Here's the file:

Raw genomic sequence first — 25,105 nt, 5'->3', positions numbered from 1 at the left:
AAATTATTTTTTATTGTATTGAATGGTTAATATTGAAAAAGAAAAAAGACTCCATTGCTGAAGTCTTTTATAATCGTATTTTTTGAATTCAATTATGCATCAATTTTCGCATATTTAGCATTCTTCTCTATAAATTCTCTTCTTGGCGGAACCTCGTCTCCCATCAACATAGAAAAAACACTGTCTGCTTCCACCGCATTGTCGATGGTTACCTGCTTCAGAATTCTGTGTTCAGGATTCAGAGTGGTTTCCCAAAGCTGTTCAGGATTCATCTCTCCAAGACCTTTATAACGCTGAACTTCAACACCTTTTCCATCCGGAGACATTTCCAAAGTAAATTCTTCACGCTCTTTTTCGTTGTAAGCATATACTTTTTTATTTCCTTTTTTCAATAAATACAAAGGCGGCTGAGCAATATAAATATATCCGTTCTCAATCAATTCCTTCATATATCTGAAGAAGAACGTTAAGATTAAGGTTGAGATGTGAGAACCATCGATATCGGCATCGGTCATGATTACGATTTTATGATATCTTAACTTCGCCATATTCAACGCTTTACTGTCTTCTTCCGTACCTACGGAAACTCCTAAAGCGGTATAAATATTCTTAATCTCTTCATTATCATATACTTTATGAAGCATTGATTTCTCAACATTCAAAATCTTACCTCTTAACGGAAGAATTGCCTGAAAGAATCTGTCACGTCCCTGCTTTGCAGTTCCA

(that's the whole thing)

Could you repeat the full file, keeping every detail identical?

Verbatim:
Raw genomic sequence first — 25,105 nt, 5'->3', positions numbered from 1 at the left:
AAATTATTTTTTATTGTATTGAATGGTTAATATTGAAAAAGAAAAAAGACTCCATTGCTGAAGTCTTTTATAATCGTATTTTTTGAATTCAATTATGCATCAATTTTCGCATATTTAGCATTCTTCTCTATAAATTCTCTTCTTGGCGGAACCTCGTCTCCCATCAACATAGAAAAAACACTGTCTGCTTCCACCGCATTGTCGATGGTTACCTGCTTCAGAATTCTGTGTTCAGGATTCAGAGTGGTTTCCCAAAGCTGTTCAGGATTCATCTCTCCAAGACCTTTATAACGCTGAACTTCAACACCTTTTCCATCCGGAGACATTTCCAAAGTAAATTCTTCACGCTCTTTTTCGTTGTAAGCATATACTTTTTTATTTCCTTTTTTCAATAAATACAAAGGCGGCTGAGCAATATAAATATATCCGTTCTCAATCAATTCCTTCATATATCTGAAGAAGAACGTTAAGATTAAGGTTGAGATGTGAGAACCATCGATATCGGCATCGGTCATGATTACGATTTTATGATATCTTAACTTCGCCATATTCAACGCTTTACTGTCTTCTTCCGTACCTACGGAAACTCCTAAAGCGGTATAAATATTCTTAATCTCTTCATTATCATATACTTTATGAAGCATTGATTTCTCAACATTCAAAATCTTACCTCTTAACGGAAGAATTGCCTGAAAGAATCTGTCACGTCCCTGCTTTGCAGTTCCA